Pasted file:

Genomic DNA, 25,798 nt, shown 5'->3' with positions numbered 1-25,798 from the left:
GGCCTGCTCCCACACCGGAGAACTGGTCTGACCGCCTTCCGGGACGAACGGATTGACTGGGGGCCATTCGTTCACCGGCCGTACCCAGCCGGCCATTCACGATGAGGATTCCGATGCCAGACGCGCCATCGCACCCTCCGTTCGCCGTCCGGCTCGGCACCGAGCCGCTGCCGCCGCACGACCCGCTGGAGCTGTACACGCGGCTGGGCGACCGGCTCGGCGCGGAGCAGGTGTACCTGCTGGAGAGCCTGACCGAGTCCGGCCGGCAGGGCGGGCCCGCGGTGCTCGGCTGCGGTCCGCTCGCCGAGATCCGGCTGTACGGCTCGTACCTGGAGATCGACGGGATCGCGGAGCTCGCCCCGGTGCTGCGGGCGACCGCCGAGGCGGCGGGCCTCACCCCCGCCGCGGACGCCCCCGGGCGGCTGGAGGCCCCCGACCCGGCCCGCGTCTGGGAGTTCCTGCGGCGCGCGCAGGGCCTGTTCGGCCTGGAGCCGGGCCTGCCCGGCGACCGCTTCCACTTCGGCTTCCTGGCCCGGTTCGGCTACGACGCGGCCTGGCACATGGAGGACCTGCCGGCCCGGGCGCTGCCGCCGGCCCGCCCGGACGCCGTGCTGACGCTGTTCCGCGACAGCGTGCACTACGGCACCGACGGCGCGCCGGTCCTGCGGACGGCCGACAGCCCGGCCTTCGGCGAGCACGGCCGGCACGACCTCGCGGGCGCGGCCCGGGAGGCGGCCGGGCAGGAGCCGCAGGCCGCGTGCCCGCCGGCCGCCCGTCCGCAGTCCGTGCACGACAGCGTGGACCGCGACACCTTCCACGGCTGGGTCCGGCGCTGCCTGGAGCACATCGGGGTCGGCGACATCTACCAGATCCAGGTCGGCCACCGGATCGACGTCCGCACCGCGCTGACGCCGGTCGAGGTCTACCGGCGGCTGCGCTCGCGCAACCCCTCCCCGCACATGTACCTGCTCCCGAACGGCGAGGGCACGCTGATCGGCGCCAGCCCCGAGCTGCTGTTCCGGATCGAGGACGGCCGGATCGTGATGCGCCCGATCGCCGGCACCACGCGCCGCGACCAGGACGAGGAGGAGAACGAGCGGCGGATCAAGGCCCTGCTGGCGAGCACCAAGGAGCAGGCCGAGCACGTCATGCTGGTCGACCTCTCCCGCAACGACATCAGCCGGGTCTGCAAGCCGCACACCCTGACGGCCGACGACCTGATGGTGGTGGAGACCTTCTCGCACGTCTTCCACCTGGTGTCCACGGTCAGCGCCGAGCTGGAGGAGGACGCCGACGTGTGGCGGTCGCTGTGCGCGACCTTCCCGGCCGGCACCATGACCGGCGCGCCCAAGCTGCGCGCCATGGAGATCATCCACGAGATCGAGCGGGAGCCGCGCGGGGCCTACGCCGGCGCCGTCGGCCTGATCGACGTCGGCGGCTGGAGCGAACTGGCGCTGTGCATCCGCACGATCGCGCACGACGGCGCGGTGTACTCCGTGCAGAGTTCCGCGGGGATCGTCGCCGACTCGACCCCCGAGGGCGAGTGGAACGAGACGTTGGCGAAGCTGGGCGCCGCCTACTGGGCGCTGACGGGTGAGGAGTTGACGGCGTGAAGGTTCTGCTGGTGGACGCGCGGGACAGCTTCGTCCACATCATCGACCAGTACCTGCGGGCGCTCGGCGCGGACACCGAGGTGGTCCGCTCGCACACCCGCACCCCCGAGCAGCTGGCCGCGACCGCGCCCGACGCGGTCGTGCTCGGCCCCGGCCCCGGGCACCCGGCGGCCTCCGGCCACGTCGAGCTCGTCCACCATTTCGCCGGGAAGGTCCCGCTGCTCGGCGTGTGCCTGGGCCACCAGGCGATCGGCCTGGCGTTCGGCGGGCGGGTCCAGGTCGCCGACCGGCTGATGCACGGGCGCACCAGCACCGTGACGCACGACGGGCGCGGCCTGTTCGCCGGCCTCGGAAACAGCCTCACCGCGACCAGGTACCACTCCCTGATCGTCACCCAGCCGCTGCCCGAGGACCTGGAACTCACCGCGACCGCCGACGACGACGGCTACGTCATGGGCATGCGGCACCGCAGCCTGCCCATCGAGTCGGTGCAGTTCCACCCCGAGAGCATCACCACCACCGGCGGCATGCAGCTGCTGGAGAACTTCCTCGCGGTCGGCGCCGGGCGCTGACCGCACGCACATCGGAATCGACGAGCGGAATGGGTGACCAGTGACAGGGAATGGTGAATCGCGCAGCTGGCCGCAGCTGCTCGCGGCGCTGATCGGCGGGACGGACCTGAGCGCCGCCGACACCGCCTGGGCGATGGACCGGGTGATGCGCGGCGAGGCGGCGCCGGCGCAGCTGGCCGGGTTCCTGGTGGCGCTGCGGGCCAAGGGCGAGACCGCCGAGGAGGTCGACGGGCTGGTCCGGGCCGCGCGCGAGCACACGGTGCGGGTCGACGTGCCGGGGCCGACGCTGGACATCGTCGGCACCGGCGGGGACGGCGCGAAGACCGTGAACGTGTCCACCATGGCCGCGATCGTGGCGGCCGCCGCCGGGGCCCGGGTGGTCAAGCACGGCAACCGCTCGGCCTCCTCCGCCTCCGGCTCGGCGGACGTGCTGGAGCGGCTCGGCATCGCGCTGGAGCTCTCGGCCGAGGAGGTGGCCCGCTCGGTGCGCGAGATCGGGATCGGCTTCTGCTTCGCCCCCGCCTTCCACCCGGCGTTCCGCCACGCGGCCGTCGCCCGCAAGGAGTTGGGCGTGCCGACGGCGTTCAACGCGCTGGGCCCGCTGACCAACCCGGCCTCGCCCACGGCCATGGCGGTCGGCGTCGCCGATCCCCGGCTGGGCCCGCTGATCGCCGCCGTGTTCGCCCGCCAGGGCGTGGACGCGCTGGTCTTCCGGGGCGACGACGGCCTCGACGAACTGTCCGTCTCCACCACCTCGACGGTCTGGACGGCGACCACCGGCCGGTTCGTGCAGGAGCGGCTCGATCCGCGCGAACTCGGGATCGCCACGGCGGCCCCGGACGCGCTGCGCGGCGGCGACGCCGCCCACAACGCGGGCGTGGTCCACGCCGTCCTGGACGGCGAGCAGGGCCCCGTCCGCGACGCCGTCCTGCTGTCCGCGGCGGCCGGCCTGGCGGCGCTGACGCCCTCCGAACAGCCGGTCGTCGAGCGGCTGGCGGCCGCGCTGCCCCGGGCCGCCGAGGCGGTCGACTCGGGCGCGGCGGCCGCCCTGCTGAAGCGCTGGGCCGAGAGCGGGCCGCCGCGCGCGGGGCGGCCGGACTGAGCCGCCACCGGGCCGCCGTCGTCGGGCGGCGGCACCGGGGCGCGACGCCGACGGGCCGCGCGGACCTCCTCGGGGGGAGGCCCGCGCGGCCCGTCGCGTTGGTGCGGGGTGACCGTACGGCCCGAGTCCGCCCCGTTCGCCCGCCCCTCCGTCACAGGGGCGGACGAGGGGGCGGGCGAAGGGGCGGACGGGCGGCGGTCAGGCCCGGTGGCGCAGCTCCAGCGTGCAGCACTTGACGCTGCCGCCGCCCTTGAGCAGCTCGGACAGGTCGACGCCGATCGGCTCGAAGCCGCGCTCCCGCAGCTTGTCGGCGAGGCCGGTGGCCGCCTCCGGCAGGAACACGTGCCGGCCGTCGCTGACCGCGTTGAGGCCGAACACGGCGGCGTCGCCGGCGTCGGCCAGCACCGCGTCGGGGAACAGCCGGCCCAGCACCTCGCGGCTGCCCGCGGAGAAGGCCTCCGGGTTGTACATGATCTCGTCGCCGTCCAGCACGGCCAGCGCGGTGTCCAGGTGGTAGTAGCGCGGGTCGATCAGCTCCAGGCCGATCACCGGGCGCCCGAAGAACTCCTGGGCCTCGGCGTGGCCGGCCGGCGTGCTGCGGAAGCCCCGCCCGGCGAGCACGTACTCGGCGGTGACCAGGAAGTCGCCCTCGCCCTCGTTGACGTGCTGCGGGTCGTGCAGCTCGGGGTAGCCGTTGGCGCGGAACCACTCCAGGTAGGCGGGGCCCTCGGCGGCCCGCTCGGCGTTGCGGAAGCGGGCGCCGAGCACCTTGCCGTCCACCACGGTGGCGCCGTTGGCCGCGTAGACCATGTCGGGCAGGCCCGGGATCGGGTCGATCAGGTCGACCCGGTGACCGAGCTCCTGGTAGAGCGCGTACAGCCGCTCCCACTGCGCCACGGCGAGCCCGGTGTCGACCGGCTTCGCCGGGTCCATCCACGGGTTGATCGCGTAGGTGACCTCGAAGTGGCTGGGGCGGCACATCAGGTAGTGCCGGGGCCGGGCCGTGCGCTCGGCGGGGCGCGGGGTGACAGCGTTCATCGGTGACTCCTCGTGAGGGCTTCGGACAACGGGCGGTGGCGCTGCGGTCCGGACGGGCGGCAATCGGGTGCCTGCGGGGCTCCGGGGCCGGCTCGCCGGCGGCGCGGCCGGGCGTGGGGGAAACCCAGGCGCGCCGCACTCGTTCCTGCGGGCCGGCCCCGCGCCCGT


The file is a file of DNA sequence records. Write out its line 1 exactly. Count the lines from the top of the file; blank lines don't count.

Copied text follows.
Genomic DNA, 25,798 nt, shown 5'->3' with positions numbered 1-25,798 from the left: